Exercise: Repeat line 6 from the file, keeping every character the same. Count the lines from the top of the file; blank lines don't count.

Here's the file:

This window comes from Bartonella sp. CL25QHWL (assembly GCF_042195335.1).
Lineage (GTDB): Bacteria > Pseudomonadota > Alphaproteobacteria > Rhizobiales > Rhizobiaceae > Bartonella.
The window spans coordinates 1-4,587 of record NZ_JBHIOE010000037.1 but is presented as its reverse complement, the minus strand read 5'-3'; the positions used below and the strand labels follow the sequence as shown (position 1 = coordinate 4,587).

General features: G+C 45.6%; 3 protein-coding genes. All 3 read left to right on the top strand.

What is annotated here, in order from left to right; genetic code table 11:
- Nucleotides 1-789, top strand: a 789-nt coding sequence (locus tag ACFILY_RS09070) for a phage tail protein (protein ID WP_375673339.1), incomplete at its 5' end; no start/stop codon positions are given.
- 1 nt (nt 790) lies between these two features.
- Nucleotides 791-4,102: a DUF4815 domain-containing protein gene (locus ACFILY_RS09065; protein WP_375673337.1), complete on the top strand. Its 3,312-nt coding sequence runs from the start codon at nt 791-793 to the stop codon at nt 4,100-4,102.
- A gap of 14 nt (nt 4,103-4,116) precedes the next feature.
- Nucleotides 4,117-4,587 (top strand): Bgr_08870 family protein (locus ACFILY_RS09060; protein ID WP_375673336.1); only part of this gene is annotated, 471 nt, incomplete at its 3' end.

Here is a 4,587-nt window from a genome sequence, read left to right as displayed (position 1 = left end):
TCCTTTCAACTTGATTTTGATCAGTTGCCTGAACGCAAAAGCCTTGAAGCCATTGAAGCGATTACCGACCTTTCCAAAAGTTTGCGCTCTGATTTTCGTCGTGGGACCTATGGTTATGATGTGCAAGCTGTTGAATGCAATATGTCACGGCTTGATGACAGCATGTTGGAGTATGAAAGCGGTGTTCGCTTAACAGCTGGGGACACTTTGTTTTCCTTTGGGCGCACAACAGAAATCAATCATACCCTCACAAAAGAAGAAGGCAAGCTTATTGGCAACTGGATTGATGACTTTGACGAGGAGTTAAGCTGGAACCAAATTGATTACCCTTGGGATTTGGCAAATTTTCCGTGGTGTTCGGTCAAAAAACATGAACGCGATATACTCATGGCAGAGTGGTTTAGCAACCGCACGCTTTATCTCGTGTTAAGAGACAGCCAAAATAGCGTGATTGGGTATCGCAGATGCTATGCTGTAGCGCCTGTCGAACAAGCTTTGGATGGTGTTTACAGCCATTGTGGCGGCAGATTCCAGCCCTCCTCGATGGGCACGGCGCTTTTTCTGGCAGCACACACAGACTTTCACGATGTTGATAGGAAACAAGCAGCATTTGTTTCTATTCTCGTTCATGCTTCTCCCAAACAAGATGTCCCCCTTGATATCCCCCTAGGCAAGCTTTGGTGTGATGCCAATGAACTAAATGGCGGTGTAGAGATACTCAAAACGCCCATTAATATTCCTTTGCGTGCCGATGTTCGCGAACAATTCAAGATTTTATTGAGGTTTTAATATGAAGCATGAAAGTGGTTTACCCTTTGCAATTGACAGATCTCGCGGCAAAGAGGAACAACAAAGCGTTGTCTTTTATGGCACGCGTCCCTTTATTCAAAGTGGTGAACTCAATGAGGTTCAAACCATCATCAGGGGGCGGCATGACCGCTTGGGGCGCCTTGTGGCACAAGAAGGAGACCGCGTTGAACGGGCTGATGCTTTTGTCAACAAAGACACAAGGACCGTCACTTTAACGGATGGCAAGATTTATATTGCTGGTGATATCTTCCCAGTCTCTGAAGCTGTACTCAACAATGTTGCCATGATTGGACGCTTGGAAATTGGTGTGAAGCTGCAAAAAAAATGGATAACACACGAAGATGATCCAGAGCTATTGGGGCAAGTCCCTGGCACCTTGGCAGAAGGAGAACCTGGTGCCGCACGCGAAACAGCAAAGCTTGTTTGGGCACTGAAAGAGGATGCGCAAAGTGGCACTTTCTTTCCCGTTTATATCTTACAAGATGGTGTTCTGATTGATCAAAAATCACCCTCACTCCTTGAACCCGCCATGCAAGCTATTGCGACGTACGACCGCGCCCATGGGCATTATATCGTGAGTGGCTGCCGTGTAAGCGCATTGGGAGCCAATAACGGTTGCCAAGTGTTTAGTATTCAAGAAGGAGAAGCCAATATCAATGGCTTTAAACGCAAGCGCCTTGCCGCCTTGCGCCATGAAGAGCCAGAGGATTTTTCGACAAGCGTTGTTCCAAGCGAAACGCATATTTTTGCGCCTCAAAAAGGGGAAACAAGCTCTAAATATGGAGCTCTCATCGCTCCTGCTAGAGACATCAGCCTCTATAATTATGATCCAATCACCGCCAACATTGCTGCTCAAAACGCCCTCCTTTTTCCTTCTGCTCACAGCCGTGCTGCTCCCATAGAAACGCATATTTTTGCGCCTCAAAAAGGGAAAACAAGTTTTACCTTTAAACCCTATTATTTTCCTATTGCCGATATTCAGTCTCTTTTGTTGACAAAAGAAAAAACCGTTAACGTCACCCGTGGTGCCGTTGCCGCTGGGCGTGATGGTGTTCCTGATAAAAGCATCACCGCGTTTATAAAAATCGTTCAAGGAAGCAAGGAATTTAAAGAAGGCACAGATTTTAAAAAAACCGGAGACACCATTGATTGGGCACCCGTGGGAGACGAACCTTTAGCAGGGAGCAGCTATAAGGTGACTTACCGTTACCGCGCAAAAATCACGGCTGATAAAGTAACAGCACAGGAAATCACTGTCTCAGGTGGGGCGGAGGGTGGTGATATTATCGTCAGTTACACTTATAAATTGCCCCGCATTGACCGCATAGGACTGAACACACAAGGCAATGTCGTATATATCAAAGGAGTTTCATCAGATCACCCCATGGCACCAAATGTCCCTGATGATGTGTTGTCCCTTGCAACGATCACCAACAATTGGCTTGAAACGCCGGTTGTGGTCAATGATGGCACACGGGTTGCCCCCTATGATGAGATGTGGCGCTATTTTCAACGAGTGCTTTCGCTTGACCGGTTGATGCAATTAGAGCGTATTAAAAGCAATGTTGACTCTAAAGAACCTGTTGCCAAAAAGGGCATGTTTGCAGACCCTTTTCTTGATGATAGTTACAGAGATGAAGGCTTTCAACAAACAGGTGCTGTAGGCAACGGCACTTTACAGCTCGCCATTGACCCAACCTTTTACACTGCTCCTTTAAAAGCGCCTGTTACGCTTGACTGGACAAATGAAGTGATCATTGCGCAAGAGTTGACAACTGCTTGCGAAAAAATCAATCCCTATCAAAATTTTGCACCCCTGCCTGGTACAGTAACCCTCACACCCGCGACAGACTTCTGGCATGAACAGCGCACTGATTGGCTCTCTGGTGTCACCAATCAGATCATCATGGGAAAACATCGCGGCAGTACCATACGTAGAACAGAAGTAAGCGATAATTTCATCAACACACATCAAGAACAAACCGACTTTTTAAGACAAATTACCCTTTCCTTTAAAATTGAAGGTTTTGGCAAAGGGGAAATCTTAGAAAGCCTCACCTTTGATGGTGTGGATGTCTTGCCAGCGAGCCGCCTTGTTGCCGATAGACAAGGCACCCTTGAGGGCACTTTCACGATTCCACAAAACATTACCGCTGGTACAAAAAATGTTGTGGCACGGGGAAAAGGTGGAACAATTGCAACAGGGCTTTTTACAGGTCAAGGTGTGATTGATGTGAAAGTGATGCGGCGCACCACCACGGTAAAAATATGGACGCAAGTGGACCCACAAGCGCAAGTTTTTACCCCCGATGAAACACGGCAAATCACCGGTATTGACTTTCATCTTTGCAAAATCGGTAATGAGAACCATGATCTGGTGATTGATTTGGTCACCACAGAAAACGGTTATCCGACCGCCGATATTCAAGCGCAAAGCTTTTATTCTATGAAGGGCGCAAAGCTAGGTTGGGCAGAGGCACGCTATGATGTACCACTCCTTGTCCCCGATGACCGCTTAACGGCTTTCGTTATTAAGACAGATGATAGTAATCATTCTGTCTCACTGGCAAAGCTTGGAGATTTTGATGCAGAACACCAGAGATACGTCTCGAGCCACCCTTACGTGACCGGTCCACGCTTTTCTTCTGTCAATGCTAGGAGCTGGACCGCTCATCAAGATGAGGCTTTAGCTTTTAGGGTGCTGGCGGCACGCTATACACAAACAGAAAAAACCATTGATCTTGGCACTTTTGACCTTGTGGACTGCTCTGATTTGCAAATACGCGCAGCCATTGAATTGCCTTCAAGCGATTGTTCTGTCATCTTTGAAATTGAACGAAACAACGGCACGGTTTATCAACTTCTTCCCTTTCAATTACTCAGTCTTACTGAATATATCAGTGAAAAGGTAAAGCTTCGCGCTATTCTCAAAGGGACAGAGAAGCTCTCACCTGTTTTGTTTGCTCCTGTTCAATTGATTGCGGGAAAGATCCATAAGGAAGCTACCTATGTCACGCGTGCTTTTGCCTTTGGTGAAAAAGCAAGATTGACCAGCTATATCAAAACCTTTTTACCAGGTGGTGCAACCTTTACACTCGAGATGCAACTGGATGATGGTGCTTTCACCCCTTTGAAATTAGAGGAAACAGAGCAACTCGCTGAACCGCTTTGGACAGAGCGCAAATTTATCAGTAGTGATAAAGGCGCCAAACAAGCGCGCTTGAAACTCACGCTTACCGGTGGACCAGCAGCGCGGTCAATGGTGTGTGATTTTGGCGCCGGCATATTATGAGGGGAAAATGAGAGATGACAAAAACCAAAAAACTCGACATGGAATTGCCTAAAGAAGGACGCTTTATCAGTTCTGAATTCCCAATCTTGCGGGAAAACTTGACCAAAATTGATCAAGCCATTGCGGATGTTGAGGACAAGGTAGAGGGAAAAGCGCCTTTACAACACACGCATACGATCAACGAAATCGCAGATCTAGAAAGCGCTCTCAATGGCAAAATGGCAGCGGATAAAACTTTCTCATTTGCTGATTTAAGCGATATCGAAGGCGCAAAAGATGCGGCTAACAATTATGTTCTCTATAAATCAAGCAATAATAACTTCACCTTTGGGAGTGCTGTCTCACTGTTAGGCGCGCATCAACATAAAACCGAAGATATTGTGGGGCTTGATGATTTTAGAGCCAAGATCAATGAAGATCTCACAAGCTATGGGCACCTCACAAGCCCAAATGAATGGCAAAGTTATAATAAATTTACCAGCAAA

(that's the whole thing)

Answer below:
- Nucleotides 1-789, top strand: a 789-nt coding sequence (locus tag ACFILY_RS09070) for a phage tail protein (protein ID WP_375673339.1), incomplete at its 5' end; no start/stop codon positions are given.